My husband always stumbles into these conversations, innocent in his observations. Surely he meant no harm. One comment that, for the first time in a long time, had me questioning myself, my history, and my own reality.
He made just one comment that, for the first time in a long time, had me questioning myself, my history, and my own reality.
“You were NOT a geek when I met you.”
Wait, go back to that. I think you might be right… Wait, WHAT?!?
Suddenly, in the midst of my 40s, reveling in my “geekness,” taking pride in raising my children to follow “the way of the geek,” I was blown back by the realization that I may just, in fact, be (gasp!) an imposter! No way! Not possible! I mean, wait; was it?
My husband looked at me with eyes that said, “Oh, no, what did I just say?”
“What?” He was hoping for an innocent out.
“What do you mean, I was not a geek when you met me?”
“Well, you know. You just… weren’t.”
I honestly think the conversation ended here. I think maybe I may have blocked it for an instant and just left the room.
It definitely got me thinking, though. I mean, in the midst of it all, to be completely and totally honest, being a geek back in the ’80s was not NEAR as cool as it is now. The truth does remain, however, that current geek reigning champions hold a claim to the title because they WERE geeks back then.
They suffered the ridicule big-haired-neon-wearing-lovesbabysoft-wearing girls lobbed at them. They hunkered down for the hallway taunts volleyed by big-shouldered-leather-jacket-wearing guys. They were in the trenches! Where was I, you ask?
Oh, hey, now that I think about it, that’s me, in the middle… with the big hair and miniskirt, but hanging on the edge of the theater group. Oh, there, again, there I am, being dropped off in my mother’s Mercedes. AND again… well, no, I DID go to prom, with a date; and the Christmas dance; and the Sadie Hawkins…
Well CRAP. My husband was right. I was not a geek OR a nerd. I have been living a lie!
All this time, when fellow “geeks” argued about “the book vs. the movie” or “Who is the BEST Doctor” or “Star Wars or Star Trek,” I was trying my best to keep up, all the while in denial of the fact that I just don’t know! I mean, I care. If we’re going to have an argument about Star Wars or Star Trek, I totally care. I’m the most caring non-informed nerd/geek there could be! If we’re measuring geek worthiness by whether or not someone cares, well, I’d be right up there.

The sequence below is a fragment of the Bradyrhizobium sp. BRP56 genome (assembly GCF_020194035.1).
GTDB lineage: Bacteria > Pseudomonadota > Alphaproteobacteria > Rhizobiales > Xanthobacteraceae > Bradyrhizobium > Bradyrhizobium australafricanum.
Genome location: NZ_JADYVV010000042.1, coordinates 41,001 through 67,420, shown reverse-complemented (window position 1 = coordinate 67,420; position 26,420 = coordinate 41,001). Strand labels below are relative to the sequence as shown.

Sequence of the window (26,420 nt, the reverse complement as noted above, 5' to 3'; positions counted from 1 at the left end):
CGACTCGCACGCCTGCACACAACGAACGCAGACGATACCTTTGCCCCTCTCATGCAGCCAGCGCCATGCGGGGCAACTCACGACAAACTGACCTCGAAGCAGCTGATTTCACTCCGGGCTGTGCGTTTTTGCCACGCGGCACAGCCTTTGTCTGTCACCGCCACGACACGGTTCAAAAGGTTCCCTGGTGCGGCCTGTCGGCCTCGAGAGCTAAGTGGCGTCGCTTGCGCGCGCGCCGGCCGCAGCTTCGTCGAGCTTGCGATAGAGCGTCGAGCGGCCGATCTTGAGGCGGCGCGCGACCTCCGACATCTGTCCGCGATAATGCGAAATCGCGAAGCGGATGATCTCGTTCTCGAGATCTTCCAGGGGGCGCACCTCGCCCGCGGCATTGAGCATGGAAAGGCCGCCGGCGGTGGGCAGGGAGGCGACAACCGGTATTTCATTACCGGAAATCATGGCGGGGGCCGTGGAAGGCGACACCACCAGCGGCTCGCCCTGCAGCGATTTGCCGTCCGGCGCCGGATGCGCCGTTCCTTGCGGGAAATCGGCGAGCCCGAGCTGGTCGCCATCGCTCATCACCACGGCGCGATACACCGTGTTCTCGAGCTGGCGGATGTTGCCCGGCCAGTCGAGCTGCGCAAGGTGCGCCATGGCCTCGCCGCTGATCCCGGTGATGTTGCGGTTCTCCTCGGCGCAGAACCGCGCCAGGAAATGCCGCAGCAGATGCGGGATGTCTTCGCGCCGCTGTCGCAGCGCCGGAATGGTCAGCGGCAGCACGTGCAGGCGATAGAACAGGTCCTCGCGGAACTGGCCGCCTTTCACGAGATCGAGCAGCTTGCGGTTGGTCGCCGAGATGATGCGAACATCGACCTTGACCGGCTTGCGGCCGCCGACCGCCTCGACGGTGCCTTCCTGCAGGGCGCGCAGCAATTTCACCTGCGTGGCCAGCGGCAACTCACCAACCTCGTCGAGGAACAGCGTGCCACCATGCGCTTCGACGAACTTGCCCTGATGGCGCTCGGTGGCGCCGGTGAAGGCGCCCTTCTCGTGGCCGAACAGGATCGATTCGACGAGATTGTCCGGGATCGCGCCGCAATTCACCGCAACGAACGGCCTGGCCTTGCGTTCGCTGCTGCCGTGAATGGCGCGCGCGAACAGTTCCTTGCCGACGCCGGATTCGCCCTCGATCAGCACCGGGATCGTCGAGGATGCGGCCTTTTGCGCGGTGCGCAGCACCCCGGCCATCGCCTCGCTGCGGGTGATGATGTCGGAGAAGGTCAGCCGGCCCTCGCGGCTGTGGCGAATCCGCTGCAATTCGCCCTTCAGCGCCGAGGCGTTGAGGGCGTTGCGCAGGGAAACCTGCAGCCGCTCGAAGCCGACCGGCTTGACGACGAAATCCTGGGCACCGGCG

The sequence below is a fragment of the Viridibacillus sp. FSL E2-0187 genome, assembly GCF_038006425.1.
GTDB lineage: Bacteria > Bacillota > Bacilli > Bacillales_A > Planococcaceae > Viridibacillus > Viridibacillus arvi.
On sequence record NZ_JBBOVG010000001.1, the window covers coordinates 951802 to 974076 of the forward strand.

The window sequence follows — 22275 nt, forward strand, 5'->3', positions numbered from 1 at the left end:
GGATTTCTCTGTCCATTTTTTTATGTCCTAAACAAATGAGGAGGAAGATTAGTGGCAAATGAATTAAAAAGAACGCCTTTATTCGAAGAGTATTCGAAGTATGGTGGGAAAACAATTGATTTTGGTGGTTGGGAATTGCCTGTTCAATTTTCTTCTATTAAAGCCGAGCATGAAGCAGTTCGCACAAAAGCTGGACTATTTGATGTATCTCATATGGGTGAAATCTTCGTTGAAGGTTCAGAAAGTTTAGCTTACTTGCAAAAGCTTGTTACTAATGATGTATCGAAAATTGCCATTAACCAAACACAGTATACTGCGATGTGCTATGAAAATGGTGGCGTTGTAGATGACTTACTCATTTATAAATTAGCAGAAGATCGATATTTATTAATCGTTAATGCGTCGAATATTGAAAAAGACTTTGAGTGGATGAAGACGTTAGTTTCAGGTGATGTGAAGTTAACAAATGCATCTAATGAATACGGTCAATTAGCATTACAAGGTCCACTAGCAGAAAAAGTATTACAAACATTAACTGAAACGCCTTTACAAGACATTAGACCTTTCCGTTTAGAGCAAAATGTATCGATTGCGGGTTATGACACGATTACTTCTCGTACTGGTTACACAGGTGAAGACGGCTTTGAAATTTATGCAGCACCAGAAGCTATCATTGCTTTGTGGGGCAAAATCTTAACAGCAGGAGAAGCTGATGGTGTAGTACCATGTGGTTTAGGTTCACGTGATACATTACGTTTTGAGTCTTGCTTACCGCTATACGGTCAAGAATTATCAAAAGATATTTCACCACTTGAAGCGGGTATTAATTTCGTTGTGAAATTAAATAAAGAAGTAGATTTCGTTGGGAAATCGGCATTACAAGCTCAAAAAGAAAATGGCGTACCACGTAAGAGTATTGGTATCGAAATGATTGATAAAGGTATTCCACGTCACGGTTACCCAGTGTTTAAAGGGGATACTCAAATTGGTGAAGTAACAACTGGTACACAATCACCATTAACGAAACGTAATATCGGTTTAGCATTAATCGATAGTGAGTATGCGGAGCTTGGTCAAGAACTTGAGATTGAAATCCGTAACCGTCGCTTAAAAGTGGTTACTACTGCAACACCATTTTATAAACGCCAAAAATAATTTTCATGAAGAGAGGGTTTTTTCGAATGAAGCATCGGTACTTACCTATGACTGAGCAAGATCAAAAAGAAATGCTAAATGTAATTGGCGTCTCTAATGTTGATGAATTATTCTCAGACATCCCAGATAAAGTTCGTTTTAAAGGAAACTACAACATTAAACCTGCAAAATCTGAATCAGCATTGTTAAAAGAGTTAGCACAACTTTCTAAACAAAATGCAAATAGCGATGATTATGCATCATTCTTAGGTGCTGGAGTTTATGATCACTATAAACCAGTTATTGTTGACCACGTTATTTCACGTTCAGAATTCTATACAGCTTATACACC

But as a “late-blooming” or “middle-of-the-road” geek, do I have the right to claim the title?
I mean, sure, there are so many different categories of geek. Maybe I’m a homeschooling geek, dedicated to making sure my sons learn STEM, STEAM, and everything else they need to be equipped with for nerdy success.
Or, maybe I’m a photography nerd. I surely am excited when a new lens shows up on my doorstep.
But if we’re going to go there, then consider this… Could we not say the same thing about ANY person who holds a healthy obsession/interest in something?
So can we call the guys arguing about football on Sunday afternoons “geeks”? By that token, what about women who spend so much time poring over breastfeeding books, going to La Leche League, and baby-wearing groups on meet up? Are they “geeks”?
I posit this, your honor (yes, just go with it), perhaps I, as a middle of the road person throughout my entire life, who did not fit in with either the geeks OR the “populars,” I was a middle of the road geek. Perhaps I still am.
Maybe, in my exuberance to BE a geek, I’ve created my own FORM of geek.
I mean, sure, I won’t be able to go toe to toe with you if you’re going to argue with me about Munchkin vs. Cards Against Humanity. Nor do I even understand the rolling of dice on a Friday night between a group of friends. (Granted, I rolled. I rolled, and I made things up, but all the while I kept thinking I was in the wrong place!) If you ask me how I feel about JJ Abrams, I might recognize the name, but that’s about it. Show me an image of a 3D printer, and I might think it’s a new-fangled microwave oven. Take me to a lecture about Balrogs, and I’ll have to leave the room. But ask me to learn something new, to help my kids achieve their nerdy endeavors? You got it! Ask me to learn to solder so I can fix my remote control? I can figure that out, as well. I think.
Maybe there’s no definition for what I am.
Maybe I’m making up my own rules about geekdom along the way.
But then again, aren’t we all?